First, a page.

I pray that you…may have power…to grasp how wide and long and high and deep is the love of Christ.@Ephesians 3:17–18
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Anna B. Warner (1827–1915)

An­na B. War­ner, 1860; re­frain by Will­iam Brad­bury. First ap­peared in the no­vel Say and Seal, by War­ner’s sis­ter Su­san (Phil­a­del­phia, Penn­syl­van­ia: J. B. Lip­pin­cott, 1860), Vol­ume 2, pag­es 115–16. She want­ed a song for a Sun­day School teach­er to sing to a dy­ing boy, and asked An­na to write it.

Will­iam B. Brad­bu­ry, 1862 (🔊 pdf nwc).

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William B. Bradbury (1816–1868)

The Rev. Dr. Ja­cob Cham­ber­lain, who for ma­ny years has been work­ing among the Hin­dus, writes as fol­lows re­gard­ing this hymn, long one of the most pop­u­lar child­ren’s songs in the world: “Ma­ny years ago I trans­lat­ed in­to Tel­e­gu the child­ren’s hymn, ‘Je­sus loves me’ and taught it to the child­ren of our day-school. Scarce­ly a week later, as I was go­ing through the nar­row streets of the na­tive town on horse­back, I heard sing­ing that sounded na­tur­al, down a side street.

I stopped to lis­ten, cau­tious­ly drawi­ng up to the cor­ner, where un­ob­served I could look down the street and see and hear. And there was a lit­tle hea­then boy, with hea­then men and wo­men stand­ing around him, sing­ing away at the top of his voice: ‘Je­sus loves me this I know…’

As he com­plet­ed the verse some one asked the question: ‘Son­ny, where did you learn that song?’ ‘Ov­er at the Mis­sion­a­ry School,’ was the an­swer. ‘Who is that Je­sus, and what is the Bi­ble?’ ‘Oh! the Bi­ble is the book from God, they say, to teach us how to get to hea­ven, and Jesus is the name of the di­vine Re­deem­er that came in­to the world to save us from our sins; that is what the mis­sion­ar­ies say.’ ‘Well, the song is a nice one. Come, sing us some more.’

And so the lit­tle boy went on—a hea­then him­self, and sing­ing to the heathen—about Je­sus and his love. ‘That is preach­ing the Gos­pel by proxy,’ I said to my­self, as I turned my po­ny and rode away, well sa­tis­fied to leave my lit­tle proxy to tell his in­ter­est­ed au­di­ence all he him­self knew, and sing to them ov­er and ov­er that sweet song of sal­va­tion.”

Sankey, pp. 179–80


In 1891, when my grand­fa­ther, Rev. Har­u­tune S. Jen­an­yan, took his wife and lit­tle daugh­ter on a per­il­ous and dan­ger­ous mis­sion­ary jour­ney from Tar­sus, Asia Mi­nor, the city of St. Paul, to Si­vas in Ar­me­nia [now Tur­key], they tra­velled on horse-back through rob­ber-in­fest­ed coun­try for four­teen days. Two of the lead­ing rob­ber chiefs on that ter­ri­to­ry were Chol­lo, whose name cast ter­ror on ev­ery side since he had suc­cess­ful­ly evad­ed pur­su­ing Gov­ern­ment forc­es for ma­ny months, and Ka­ra Ag­ha, a fa­mous Koor­ish chief, whose name caused ev­en the fear­some Chol­lo to trem­ble.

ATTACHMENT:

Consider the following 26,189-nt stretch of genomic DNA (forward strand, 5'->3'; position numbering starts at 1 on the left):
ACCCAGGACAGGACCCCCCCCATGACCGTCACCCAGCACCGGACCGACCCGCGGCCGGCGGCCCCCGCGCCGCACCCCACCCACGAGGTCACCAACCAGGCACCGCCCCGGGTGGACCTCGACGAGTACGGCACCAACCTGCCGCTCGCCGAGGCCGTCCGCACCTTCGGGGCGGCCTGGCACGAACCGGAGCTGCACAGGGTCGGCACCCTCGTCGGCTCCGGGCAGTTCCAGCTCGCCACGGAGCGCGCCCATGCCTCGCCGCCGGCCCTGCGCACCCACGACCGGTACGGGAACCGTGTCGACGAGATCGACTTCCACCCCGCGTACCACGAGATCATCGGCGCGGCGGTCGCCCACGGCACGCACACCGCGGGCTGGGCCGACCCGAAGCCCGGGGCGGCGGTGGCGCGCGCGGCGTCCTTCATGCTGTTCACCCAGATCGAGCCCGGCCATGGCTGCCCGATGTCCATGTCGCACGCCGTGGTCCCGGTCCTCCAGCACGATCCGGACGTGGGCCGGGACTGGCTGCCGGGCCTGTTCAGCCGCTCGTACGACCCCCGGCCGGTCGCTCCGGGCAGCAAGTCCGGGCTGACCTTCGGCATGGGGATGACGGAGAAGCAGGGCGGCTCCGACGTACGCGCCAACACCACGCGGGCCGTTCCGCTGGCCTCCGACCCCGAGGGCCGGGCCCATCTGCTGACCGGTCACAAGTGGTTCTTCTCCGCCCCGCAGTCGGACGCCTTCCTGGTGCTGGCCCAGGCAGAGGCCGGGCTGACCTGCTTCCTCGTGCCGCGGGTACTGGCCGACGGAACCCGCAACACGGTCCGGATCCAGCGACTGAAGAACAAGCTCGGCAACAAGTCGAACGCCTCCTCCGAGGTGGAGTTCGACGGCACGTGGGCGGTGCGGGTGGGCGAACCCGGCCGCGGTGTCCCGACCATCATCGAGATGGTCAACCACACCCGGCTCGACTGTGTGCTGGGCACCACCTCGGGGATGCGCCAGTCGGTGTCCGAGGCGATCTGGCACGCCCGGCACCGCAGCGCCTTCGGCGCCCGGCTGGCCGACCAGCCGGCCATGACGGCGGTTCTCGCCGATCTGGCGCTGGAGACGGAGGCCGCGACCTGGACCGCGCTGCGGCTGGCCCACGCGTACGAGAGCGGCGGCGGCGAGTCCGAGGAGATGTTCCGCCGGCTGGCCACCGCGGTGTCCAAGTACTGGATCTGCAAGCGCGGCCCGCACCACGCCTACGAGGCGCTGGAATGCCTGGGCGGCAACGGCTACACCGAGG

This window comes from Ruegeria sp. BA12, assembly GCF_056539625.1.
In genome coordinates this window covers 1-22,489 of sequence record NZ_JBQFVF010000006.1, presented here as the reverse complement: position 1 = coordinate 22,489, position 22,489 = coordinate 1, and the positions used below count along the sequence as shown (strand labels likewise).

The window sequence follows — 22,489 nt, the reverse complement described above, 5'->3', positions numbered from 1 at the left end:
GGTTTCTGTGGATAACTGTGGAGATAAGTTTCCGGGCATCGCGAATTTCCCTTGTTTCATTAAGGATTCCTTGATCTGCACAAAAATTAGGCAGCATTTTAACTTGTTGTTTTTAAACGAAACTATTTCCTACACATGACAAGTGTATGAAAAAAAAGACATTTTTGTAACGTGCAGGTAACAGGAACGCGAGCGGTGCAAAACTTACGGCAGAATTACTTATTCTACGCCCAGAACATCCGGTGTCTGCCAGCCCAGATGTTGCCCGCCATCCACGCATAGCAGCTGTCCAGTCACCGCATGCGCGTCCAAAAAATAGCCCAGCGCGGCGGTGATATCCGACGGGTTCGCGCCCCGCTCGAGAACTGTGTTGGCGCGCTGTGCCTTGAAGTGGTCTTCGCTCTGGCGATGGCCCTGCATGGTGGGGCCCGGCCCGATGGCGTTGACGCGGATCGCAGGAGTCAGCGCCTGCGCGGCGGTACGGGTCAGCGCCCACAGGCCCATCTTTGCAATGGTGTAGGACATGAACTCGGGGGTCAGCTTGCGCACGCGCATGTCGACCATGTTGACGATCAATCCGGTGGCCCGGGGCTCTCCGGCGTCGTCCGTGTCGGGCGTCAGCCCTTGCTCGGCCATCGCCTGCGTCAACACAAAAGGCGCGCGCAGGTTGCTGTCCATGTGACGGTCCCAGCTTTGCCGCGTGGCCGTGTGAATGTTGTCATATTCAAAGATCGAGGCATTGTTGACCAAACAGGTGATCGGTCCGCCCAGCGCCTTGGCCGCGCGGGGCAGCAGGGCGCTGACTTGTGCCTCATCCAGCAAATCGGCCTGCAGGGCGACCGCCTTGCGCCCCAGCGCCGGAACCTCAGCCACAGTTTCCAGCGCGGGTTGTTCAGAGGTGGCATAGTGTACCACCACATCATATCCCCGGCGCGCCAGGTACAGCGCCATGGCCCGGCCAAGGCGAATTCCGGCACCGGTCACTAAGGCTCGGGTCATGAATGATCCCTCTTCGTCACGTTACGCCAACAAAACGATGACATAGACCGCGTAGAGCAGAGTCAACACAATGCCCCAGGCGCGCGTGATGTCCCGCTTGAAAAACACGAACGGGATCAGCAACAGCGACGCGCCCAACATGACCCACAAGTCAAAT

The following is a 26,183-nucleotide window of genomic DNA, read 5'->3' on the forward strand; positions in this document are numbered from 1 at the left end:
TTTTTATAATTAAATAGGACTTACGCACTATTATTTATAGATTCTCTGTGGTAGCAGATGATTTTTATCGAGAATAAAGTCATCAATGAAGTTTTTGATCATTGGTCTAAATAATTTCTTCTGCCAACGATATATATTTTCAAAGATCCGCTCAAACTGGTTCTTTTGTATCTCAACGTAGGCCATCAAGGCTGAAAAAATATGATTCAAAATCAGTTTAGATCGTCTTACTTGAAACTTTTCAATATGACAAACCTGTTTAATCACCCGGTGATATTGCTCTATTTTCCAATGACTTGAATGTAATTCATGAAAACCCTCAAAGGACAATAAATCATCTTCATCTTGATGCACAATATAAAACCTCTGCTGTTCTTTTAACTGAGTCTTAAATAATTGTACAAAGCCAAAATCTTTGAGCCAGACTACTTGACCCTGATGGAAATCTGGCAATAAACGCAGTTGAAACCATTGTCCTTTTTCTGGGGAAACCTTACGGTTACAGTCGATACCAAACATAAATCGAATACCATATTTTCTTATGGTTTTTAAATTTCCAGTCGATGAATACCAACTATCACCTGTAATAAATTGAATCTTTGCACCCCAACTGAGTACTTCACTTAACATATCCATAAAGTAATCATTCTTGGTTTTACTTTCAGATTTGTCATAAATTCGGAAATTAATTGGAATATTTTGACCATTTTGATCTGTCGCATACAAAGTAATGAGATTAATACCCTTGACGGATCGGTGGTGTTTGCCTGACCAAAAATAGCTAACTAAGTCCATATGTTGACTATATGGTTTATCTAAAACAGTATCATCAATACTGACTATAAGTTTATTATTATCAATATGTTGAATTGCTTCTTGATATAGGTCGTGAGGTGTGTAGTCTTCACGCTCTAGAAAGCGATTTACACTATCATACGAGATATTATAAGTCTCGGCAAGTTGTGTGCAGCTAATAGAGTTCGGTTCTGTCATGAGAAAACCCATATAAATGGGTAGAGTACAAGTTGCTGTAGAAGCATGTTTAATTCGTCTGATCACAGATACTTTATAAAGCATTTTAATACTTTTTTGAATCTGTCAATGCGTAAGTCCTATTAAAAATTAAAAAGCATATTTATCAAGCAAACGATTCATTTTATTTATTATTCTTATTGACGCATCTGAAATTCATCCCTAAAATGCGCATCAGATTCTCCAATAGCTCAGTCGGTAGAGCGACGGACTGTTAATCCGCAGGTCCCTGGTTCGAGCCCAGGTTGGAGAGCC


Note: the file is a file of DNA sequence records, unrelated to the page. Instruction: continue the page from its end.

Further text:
Harutune took his small par­ty di­rect­ly in­to the heart of Ka­ra Ag­ha’s coun­try, tell­ing those he met en­route that he was go­ing to be Ag­ha’s guest in his own vil­lage. When they reached the brig­and’s head-quar­ters, the mis­sion­ary asked that they be re­ceived as guests for the night. The sur­prised rob­ber chief gave them ac­com­mo­da­tions, en­tertain­ing Har­u­tune in his own spa­cious tent while his wife, He­lene, and their lit­tle daught­er, Grace were cared for in an­oth­er tent by the wo­men of the vi­llage.

The next morn­ing, be­fore taking their leave, the mis­sion­a­ry asked for per­mis­sion to read a por­tion of the Ho­ly Scrip­ture, and then of­fered a prayer. See­ing that the chief was some­what af­fect­ed, he then said, Do you wish to have the lit­tle child sing for you? The chief re­plied, Oh yes; can she? Then lit­tle Grace, on­ly three-and-a-half years old, came for­ward and stood be­fore the tall old man and sang two songs she had re­cent­ly learned in the Sun­day School in Tar­sus, sing­ing them in the na­tive tongue, Je­sus loves me, this I know and I want to be an an­gel.

The chief was so deep­ly touched, that he sent his own son, Bek­keer Ag­ha, mount­ed on a hand­some Ara­bi­an steed, to lead the small mis­sion­a­ry par­ty through the rest of his ter­ri­to­ry.

Emurian, p. 61

Jesus loves me—this I know,
For the Bible tells me so;
Little ones to Him belong—
They are weak, but He is strong.

Refrain

Yes, Jesus loves me!
Yes, Jesus loves me!
Yes, Jesus loves me!
The Bible tells me so.

Jesus loves me—He who died
Heaven’s gate to open wide;
He will wash away my sin,
Let His little child come in.

Refrain

Jesus loves me—loves me still,
Though I’m very weak and ill;
From His shining throne on high
Comes to watch me where I lie.

Refrain

Jesus loves me—He will stay
Close beside me all the way,
Then His little child will take
Up to Heaven for His dear sake.